Now any new reading of Romans 1 would probably affect scriptural discussion of a certain unmentionable matter, if only by making it a rather smaller detail in St Paul's rather larger scheme. I have no opinion on how such a reading would cash out. A plan to relate Campbell's Deliverance to John Barclay's Paul & The Gift is among my reasons for suspending judgement for the time being. But as it stands, a reasonably strong argument that Romans 1:18-32 may best be read as *prosopoeia* shows that "better thought may yet overtake the positions that we have tried to reconcile" here. QED


Bryden Black said...

Yes Bowman; I'm aware of DC's stance; and his clips are fun as well as informative. I like the covers of his books too - apparently the work of his wife! At this point I too am far from sure how it shifts the flow of the argument of Romans, esp 1-4, 5-8; or rather, 1-3:26, 3:27-8. For while 5:1-5 surely sets up 8:17-end, acting as a break and preface, I am persuaded that ch.4 via NTW has far to say than is often credited, tying in to 3:27ff.
I have yet to digest JB and Gift BTW other than hearing him here in Chch a few years back. And Gift fits rather nicely with GGR and LDL ...!

Anonymous said...

A postscript and an answer.

Postscript. Psalm 119 is not celebrating what most of us here think of as law, and the apostles cite OT law in ways that we would never dream of doing with any expression of obligation that we know. The flip side of Bryden's comments about the modern notion of subjectivity is that the modern notion of obligation grew up along with it as its twin, and suffers the same critiques, however those may be argued. In fact, an indirect way to Bryden's general position is to critique the modern notions of obligation first, and then see what is left of the sort of self that they necessarily presuppose. Hence my recent use of *modern* to qualify such words as legal, legalism, etc. For a first look at the general problem, one can still do no better than to read the article by Elizabeth Anscombe that first framed the philosophical problem of *obligation* 60 years ago--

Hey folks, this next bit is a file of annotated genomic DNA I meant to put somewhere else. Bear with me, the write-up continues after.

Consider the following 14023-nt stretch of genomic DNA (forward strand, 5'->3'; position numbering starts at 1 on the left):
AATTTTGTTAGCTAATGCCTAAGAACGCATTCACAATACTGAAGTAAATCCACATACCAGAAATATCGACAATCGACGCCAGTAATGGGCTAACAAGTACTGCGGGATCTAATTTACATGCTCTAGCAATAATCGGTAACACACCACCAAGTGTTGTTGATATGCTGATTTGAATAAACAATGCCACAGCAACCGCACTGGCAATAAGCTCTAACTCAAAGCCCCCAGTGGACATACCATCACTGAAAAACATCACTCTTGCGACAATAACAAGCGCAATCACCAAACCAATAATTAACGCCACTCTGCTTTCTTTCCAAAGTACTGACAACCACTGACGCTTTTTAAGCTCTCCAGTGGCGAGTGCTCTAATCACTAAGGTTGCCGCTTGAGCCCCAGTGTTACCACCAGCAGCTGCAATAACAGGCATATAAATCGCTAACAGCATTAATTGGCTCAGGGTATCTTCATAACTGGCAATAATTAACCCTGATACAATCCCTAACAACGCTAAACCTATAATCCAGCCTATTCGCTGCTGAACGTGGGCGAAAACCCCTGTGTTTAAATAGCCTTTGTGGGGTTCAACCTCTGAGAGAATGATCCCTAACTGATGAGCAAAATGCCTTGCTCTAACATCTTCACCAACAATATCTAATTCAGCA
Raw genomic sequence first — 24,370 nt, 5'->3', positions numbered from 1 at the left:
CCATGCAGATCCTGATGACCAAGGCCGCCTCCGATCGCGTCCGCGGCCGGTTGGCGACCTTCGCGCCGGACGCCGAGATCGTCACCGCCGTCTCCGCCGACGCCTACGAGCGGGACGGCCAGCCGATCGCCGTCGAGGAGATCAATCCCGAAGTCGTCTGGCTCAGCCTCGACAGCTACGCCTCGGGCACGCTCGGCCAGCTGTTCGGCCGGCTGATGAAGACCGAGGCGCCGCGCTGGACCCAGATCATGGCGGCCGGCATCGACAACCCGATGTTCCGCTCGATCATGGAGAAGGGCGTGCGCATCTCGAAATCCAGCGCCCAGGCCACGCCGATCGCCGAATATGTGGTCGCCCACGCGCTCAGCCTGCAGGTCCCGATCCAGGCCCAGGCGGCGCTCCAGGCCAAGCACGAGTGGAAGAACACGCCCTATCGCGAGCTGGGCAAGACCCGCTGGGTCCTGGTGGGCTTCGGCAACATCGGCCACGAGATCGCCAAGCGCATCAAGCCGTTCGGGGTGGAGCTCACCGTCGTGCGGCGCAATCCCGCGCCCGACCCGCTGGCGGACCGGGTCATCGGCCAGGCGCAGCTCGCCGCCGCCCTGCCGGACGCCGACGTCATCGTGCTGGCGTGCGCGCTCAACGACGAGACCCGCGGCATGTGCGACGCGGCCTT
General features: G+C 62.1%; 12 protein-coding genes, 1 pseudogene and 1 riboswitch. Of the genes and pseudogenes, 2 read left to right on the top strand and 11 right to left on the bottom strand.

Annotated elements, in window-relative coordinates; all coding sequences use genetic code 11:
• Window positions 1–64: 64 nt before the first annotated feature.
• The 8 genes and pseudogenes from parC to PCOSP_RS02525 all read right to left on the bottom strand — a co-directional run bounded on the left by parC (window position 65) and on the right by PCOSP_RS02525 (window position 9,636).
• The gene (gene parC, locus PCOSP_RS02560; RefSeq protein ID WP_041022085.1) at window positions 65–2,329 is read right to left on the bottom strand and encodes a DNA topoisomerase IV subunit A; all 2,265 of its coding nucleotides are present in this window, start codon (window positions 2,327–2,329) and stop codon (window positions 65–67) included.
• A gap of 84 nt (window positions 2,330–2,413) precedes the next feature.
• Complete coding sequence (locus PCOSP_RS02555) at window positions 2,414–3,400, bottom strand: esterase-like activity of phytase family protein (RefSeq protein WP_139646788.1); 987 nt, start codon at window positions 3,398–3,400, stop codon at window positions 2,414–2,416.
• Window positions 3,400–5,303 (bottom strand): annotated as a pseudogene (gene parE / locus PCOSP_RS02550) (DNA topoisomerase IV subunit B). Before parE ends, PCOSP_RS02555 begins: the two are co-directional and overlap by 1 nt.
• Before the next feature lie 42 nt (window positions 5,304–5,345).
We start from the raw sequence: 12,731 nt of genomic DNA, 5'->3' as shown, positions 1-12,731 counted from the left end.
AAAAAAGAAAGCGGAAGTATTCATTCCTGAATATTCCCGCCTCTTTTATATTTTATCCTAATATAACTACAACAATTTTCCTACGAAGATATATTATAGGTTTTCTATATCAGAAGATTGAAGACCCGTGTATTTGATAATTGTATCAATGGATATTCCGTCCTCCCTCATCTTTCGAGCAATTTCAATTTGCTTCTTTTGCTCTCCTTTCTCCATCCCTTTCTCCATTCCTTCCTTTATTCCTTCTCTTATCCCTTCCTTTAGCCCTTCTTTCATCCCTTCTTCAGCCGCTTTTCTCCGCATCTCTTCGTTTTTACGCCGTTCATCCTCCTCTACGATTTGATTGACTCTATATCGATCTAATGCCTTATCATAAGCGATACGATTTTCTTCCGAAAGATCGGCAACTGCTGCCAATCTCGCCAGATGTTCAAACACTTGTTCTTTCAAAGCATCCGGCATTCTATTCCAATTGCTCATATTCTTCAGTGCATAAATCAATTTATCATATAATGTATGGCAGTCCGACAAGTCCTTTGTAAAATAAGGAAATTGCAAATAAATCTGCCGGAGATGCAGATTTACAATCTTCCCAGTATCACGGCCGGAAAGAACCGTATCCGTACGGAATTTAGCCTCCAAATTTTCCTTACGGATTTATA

--alongside the one by Krister Stendahl that framed the exegetical problem of the *self* five years later--

If one wonders why the House of Torrance has made so much of the difference between *covenantal* and *contractual* understandings of the divine-human relation, or how Douglas Campbell (influenced by Robert and Alan Torrance) can write a thousand pages about what happens if Romans 1:18-32 is *prosopoeia*, these are not bad places to start.

Answer. Jesus is seeking persons, in A/NZ and everywhere, whose identity is not wholly in him and whose sense of their several vocations is not wholly from him. I mean *vocation* here in a broad pauline way that includes, not just one's profession, but the totality of what one has received from God's providence, the place in the scheme of things that has been given by the Creator.